Aug 13, 2009
Posted in: Miscellaneous
No I'm not a Cylon (or at least not that I know). But for those with memories spanning more than a year it's simply easier to introduce myself as "the new Ben." For those who don't remember Ben Jones I can instead say that my name is Dave and I'm the new Communications Manager for Undergraduate Admissions. That roughly translates into being the person with a hand in anything with words in, on and/or around it that leaves the Admissions office: publications, emails, the web site, tattoos (temporary... for now), etc.
Now I don't mean to imply that I do that alone (if you listen closely you should be able to hear the laughter coming from 3-107 at the sheer lunacy of the idea). The Admissions office is chock full of brilliant people, some of whom you know from the blogs and others you don't (but should). They've created amazing things over the years, including this website; every piece infused with a candor and respect for our prospective students that borders on the unique and, some would misguidedly say, reckless.
My job is to tell you what MIT is really like and then let you decide if you can't imagine spending your college life anywhere else. In Admissions we don't lie about MIT. That kind of Zen-like simplicity is on par with Google's directive of "Don't be evil." It's a refreshing honesty that I savor even more than Yan's posts about food (but only just). I revel in the idea that every day I come to work I can discover what fantastical new thing someone, somewhere, at MIT has done. Then I get to learn all about it, work with a room full of creative geniuses to craft the story, and tell the world about the wonders of MIT. That's a hell of a job, and the day I feel like I need to lie about MIT is the day I'll start thinking about a career change. Honestly I can't even imagine it.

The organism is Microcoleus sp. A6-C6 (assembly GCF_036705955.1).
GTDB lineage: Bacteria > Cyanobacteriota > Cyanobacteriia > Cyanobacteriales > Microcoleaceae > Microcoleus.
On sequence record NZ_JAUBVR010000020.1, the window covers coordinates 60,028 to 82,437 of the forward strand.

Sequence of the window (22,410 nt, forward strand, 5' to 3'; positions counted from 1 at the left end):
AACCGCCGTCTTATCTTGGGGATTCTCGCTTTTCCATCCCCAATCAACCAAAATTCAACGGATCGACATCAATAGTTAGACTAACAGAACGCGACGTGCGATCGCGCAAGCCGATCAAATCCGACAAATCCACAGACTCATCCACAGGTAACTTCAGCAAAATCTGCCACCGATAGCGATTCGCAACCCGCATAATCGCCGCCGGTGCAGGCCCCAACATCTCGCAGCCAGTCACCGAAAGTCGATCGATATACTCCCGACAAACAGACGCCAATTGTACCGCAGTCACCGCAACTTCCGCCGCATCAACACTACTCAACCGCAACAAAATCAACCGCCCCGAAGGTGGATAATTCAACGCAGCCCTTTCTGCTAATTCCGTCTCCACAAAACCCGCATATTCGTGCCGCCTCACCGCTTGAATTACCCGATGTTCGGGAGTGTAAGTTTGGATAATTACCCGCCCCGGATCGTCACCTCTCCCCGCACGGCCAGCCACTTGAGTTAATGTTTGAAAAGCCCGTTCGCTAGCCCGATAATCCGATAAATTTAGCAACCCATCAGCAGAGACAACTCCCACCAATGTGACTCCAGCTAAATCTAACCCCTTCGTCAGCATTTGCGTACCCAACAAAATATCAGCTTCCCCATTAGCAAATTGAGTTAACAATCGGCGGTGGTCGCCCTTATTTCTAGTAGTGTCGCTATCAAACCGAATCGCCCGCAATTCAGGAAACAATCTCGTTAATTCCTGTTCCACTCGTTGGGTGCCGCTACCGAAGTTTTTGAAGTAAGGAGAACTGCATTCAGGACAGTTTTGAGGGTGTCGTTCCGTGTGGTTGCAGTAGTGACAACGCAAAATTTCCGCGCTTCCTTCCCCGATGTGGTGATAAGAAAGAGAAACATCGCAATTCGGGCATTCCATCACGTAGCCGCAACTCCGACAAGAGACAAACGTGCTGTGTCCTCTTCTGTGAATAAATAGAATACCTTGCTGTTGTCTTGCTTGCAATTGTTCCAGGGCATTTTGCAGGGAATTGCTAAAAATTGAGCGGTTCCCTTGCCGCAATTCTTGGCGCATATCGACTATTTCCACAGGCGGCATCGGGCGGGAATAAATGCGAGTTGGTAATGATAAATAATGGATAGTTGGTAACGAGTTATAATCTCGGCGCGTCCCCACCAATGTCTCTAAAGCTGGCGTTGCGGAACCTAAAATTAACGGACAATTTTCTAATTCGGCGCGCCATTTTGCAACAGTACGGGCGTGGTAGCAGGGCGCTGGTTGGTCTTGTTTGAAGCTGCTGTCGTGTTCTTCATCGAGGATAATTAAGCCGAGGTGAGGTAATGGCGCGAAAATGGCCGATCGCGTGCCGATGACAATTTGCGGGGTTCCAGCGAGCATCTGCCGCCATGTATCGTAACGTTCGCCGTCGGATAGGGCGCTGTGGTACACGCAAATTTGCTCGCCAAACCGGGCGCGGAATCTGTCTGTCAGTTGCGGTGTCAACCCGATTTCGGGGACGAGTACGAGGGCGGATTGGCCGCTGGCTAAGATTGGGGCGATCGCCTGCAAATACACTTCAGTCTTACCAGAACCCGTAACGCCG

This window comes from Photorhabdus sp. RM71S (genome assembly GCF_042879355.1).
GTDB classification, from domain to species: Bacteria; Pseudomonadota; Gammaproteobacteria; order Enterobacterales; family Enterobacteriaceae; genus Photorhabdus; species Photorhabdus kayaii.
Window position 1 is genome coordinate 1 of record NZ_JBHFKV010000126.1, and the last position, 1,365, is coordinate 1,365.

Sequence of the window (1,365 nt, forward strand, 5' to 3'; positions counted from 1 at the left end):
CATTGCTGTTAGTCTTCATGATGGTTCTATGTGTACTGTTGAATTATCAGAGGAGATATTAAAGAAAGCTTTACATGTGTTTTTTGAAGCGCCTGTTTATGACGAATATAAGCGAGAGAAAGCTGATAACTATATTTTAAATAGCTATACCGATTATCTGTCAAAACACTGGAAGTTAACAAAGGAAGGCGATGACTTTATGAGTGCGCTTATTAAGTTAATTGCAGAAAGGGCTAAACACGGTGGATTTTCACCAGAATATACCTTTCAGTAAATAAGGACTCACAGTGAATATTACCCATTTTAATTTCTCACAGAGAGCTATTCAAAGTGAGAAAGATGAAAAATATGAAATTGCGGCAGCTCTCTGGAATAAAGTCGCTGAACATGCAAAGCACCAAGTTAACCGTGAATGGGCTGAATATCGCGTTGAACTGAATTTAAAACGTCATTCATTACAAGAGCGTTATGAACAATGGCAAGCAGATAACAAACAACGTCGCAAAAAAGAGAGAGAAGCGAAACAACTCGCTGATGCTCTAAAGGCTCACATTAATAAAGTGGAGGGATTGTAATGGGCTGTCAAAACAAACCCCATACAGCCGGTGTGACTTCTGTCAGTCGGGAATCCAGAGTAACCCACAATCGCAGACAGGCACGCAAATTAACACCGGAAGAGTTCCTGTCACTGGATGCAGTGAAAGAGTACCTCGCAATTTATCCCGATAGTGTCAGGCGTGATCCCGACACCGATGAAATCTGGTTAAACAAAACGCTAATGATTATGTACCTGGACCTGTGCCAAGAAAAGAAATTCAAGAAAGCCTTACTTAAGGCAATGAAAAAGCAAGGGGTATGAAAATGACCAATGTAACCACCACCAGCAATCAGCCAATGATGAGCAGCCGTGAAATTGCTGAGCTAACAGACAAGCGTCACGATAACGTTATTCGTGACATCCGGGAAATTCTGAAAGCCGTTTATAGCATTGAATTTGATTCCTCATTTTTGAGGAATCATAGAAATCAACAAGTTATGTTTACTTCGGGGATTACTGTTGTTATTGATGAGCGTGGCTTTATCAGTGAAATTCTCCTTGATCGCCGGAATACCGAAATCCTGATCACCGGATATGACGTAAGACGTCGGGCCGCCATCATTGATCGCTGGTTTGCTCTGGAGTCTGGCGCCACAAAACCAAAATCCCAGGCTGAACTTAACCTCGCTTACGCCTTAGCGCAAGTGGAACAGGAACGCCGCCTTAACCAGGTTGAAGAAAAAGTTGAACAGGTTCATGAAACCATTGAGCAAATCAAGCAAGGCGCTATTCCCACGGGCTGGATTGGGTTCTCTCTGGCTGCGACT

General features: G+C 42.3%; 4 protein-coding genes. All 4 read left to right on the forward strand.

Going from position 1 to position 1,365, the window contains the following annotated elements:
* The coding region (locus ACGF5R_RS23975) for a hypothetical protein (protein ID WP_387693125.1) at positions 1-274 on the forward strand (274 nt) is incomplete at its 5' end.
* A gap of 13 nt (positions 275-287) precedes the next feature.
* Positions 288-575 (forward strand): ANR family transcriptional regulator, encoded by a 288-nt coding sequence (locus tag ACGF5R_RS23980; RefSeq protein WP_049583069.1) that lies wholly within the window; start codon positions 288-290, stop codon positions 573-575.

What I do need is a crash course in all things MIT, so I've spent my first few weeks touring places like the Media Lab, getting lost in the infinite, flailing at a never-ending torrent of projects like Lucy and Ethel at the chocolate factory (ask an oldster or, better yet, YouTube), re-acquainting myself with the mystical ways of the Mac (which has been dead to me since just past OS 7), speaking wistfully and in the past tense about normal amounts of sleep, trying to order a burrito at Anna's during the lunch rush without getting flustered, coming to grips with MIT's nerdvanic mutation of the english language, and generally trying to get over the shock that I'm actually working at MIT.
Insert freshman analogy [here].
For personal tidbits beyond my intro you should know that I can have entire conversations in movie references, feed an ever-growing Vietnamese spring roll addiction, have a fascination with aircraft I can't begin to explain, am a certified SASL (Sarcasm As a Second Language) instructor, and have been known to break into accents I don't actually have. As a rule I've preferred the quirky and unorthodox to the land of cubicles and career ladders. That philosophy has been a two-edged sword, but at the end of the day I'm glad to lead an interesting life and plan to continue challenging myself, even if my friends and family spend most days shaking their head and wondering what I'm thinking.
Probably not too much of a surprise that I'd want to work at MIT. The Institvte is a mental amusement park (occasionally a literal one), creative cruise ship (ditto) and ultimate Choose Your Own Adventure book all rolled into one.
If Dave should...
- geek out, turn to page 2
- exercise more, turn to page 3
- eat lunch, turn to page 5
- join an MIT club, turn to page 7
- get another degree, turn to page 11
- flee and go back to his old job, turn to page 13
- save the world, turn to page 17